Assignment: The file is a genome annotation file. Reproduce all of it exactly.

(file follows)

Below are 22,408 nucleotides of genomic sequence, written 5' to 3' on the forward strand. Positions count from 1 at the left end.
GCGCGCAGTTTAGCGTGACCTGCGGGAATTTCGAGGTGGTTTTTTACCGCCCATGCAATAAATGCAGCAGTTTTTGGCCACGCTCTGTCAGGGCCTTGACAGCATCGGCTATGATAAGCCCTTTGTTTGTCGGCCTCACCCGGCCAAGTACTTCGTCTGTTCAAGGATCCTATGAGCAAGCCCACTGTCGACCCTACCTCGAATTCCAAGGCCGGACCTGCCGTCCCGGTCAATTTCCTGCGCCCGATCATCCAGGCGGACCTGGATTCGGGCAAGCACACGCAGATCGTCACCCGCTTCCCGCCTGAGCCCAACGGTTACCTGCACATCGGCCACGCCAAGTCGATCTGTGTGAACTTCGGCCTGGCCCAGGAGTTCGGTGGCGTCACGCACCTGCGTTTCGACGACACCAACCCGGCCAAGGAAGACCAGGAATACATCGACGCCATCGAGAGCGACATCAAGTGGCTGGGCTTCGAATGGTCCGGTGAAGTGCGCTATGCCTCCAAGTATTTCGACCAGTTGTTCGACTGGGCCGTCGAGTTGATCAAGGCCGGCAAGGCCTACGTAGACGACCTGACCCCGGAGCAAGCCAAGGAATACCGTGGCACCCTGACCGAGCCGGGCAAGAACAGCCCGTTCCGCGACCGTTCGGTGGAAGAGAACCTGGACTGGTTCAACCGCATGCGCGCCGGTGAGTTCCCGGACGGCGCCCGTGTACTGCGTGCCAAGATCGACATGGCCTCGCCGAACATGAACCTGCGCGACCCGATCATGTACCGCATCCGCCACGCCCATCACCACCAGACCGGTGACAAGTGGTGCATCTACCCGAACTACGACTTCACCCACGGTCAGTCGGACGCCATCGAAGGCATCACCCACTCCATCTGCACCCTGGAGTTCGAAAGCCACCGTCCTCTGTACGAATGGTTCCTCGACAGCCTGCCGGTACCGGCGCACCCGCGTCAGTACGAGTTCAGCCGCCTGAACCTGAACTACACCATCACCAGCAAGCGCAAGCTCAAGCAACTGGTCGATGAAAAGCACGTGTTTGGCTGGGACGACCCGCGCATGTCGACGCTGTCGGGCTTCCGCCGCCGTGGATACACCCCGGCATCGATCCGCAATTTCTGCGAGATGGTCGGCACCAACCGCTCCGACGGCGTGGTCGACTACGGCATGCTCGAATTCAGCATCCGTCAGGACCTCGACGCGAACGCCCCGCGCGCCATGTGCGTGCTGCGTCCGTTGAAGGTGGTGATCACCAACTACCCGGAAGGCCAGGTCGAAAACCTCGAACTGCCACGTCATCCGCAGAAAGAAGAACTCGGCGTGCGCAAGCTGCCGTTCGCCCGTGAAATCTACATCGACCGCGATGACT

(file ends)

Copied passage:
Below are 22,408 nucleotides of genomic sequence, written 5' to 3' on the forward strand. Positions count from 1 at the left end.
GCGCGCAGTTTAGCGTGACCTGCGGGAATTTCGAGGTGGTTTTTTACCGCCCATGCAATAAATGCAGCAGTTTTTGGCCACGCTCTGTCAGGGCCTTGACAGCATCGGCTATGATAAGCCCTTTGTTTGTCGGCCTCACCCGGCCAAGTACTTCGTCTGTTCAAGGATCCTATGAGCAAGCCCACTGTCGACCCTACCTCGAATTCCAAGGCCGGACCTGCCGTCCCGGTCAATTTCCTGCGCCCGATCATCCAGGCGGACCTGGATTCGGGCAAGCACACGCAGATCGTCACCCGCTTCCCGCCTGAGCCCAACGGTTACCTGCACATCGGCCACGCCAAGTCGATCTGTGTGAACTTCGGCCTGGCCCAGGAGTTCGGTGGCGTCACGCACCTGCGTTTCGACGACACCAACCCGGCCAAGGAAGACCAGGAATACATCGACGCCATCGAGAGCGACATCAAGTGGCTGGGCTTCGAATGGTCCGGTGAAGTGCGCTATGCCTCCAAGTATTTCGACCAGTTGTTCGACTGGGCCGTCGAGTTGATCAAGGCCGGCAAGGCCTACGTAGACGACCTGACCCCGGAGCAAGCCAAGGAATACCGTGGCACCCTGACCGAGCCGGGCAAGAACAGCCCGTTCCGCGACCGTTCGGTGGAAGAGAACCTGGACTGGTTCAACCGCATGCGCGCCGGTGAGTTCCCGGACGGCGCCCGTGTACTGCGTGCCAAGATCGACATGGCCTCGCCGAACATGAACCTGCGCGACCCGATCATGTACCGCATCCGCCACGCCCATCACCACCAGACCGGTGACAAGTGGTGCATCTACCCGAACTACGACTTCACCCACGGTCAGTCGGACGCCATCGAAGGCATCACCCACTCCATCTGCACCCTGGAGTTCGAAAGCCACCGTCCTCTGTACGAATGGTTCCTCGACAGCCTGCCGGTACCGGCGCACCCGCGTCAGTACGAGTTCAGCCGCCTGAACCTGAACTACACCATCACCAGCAAGCGCAAGCTCAAGCAACTGGTCGATGAAAAGCACGTGTTTGGCTGGGACGACCCGCGCATGTCGACGCTGTCGGGCTTCCGCCGCCGTGGATACACCCCGGCATCGATCCGCAATTTCTGCGAGATGGTCGGCACCAACCGCTCCGACGGCGTGGTCGACTACGGCATGCTCGAATTCAGCATCCGTCAGGACCTCGACGCGAACGCCCCGCGCGCCATGTGCGTGCTGCGTCCGTTGAAGGTGGTGATCACCAACTACCCGGAAGGCCAGGTCGAAAACCTCGAACTGCCACGTCATCCGCAGAAAGAAGAACTCGGCGTGCGCAAGCTGCCGTTCGCCCGTGAAATCTACATCGACCGCGATGACT